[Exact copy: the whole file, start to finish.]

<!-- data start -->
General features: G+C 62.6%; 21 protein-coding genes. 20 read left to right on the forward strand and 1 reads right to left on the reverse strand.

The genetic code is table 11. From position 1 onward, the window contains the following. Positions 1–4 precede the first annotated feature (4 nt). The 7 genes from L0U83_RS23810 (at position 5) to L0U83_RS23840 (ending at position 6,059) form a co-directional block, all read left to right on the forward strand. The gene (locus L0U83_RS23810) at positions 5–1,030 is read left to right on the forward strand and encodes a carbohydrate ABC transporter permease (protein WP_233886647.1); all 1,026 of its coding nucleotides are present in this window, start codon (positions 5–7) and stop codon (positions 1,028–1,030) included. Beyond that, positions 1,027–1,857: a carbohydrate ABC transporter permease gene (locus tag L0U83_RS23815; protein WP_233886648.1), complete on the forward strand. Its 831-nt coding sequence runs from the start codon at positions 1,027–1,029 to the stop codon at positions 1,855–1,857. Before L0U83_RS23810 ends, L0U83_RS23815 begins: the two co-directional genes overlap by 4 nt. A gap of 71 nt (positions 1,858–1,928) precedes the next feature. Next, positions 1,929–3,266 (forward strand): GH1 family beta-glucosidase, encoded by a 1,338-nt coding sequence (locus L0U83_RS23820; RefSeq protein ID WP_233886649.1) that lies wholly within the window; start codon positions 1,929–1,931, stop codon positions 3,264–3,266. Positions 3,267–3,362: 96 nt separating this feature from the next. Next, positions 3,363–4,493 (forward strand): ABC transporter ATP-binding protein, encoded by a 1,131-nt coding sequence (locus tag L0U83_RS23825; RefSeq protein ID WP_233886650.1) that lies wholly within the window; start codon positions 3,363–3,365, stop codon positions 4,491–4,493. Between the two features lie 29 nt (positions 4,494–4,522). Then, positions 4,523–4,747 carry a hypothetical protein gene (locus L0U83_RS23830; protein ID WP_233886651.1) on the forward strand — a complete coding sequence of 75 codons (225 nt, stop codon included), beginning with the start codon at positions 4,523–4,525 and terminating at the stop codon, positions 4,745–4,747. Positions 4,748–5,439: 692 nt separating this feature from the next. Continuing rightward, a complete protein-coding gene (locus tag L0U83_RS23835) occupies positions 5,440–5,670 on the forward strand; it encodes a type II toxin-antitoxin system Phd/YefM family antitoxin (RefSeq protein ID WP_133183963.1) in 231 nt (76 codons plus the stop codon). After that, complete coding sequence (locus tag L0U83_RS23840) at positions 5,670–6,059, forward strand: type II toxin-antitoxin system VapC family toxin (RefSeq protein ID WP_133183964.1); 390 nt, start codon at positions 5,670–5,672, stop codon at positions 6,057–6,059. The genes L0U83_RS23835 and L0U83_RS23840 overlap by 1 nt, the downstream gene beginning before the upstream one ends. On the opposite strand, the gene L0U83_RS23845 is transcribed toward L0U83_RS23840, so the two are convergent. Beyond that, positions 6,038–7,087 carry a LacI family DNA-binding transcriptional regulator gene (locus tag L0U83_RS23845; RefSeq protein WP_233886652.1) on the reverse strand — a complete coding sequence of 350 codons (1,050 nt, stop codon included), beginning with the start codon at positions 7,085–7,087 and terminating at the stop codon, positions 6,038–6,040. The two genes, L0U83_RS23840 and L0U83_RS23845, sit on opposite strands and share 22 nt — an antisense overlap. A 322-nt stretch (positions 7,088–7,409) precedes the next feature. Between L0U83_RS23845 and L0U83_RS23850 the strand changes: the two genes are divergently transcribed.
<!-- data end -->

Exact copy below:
General features: G+C 62.6%; 21 protein-coding genes. 20 read left to right on the forward strand and 1 reads right to left on the reverse strand.

The genetic code is table 11. From position 1 onward, the window contains the following. Positions 1–4 precede the first annotated feature (4 nt). The 7 genes from L0U83_RS23810 (at position 5) to L0U83_RS23840 (ending at position 6,059) form a co-directional block, all read left to right on the forward strand. The gene (locus L0U83_RS23810) at positions 5–1,030 is read left to right on the forward strand and encodes a carbohydrate ABC transporter permease (protein WP_233886647.1); all 1,026 of its coding nucleotides are present in this window, start codon (positions 5–7) and stop codon (positions 1,028–1,030) included. Beyond that, positions 1,027–1,857: a carbohydrate ABC transporter permease gene (locus tag L0U83_RS23815; protein WP_233886648.1), complete on the forward strand. Its 831-nt coding sequence runs from the start codon at positions 1,027–1,029 to the stop codon at positions 1,855–1,857. Before L0U83_RS23810 ends, L0U83_RS23815 begins: the two co-directional genes overlap by 4 nt. A gap of 71 nt (positions 1,858–1,928) precedes the next feature. Next, positions 1,929–3,266 (forward strand): GH1 family beta-glucosidase, encoded by a 1,338-nt coding sequence (locus L0U83_RS23820; RefSeq protein ID WP_233886649.1) that lies wholly within the window; start codon positions 1,929–1,931, stop codon positions 3,264–3,266. Positions 3,267–3,362: 96 nt separating this feature from the next. Next, positions 3,363–4,493 (forward strand): ABC transporter ATP-binding protein, encoded by a 1,131-nt coding sequence (locus tag L0U83_RS23825; RefSeq protein ID WP_233886650.1) that lies wholly within the window; start codon positions 3,363–3,365, stop codon positions 4,491–4,493. Between the two features lie 29 nt (positions 4,494–4,522). Then, positions 4,523–4,747 carry a hypothetical protein gene (locus L0U83_RS23830; protein ID WP_233886651.1) on the forward strand — a complete coding sequence of 75 codons (225 nt, stop codon included), beginning with the start codon at positions 4,523–4,525 and terminating at the stop codon, positions 4,745–4,747. Positions 4,748–5,439: 692 nt separating this feature from the next. Continuing rightward, a complete protein-coding gene (locus tag L0U83_RS23835) occupies positions 5,440–5,670 on the forward strand; it encodes a type II toxin-antitoxin system Phd/YefM family antitoxin (RefSeq protein ID WP_133183963.1) in 231 nt (76 codons plus the stop codon). After that, complete coding sequence (locus tag L0U83_RS23840) at positions 5,670–6,059, forward strand: type II toxin-antitoxin system VapC family toxin (RefSeq protein ID WP_133183964.1); 390 nt, start codon at positions 5,670–5,672, stop codon at positions 6,057–6,059. The genes L0U83_RS23835 and L0U83_RS23840 overlap by 1 nt, the downstream gene beginning before the upstream one ends. On the opposite strand, the gene L0U83_RS23845 is transcribed toward L0U83_RS23840, so the two are convergent. Beyond that, positions 6,038–7,087 carry a LacI family DNA-binding transcriptional regulator gene (locus tag L0U83_RS23845; RefSeq protein WP_233886652.1) on the reverse strand — a complete coding sequence of 350 codons (1,050 nt, stop codon included), beginning with the start codon at positions 7,085–7,087 and terminating at the stop codon, positions 6,038–6,040. The two genes, L0U83_RS23840 and L0U83_RS23845, sit on opposite strands and share 22 nt — an antisense overlap. A 322-nt stretch (positions 7,088–7,409) precedes the next feature. Between L0U83_RS23845 and L0U83_RS23850 the strand changes: the two genes are divergently transcribed.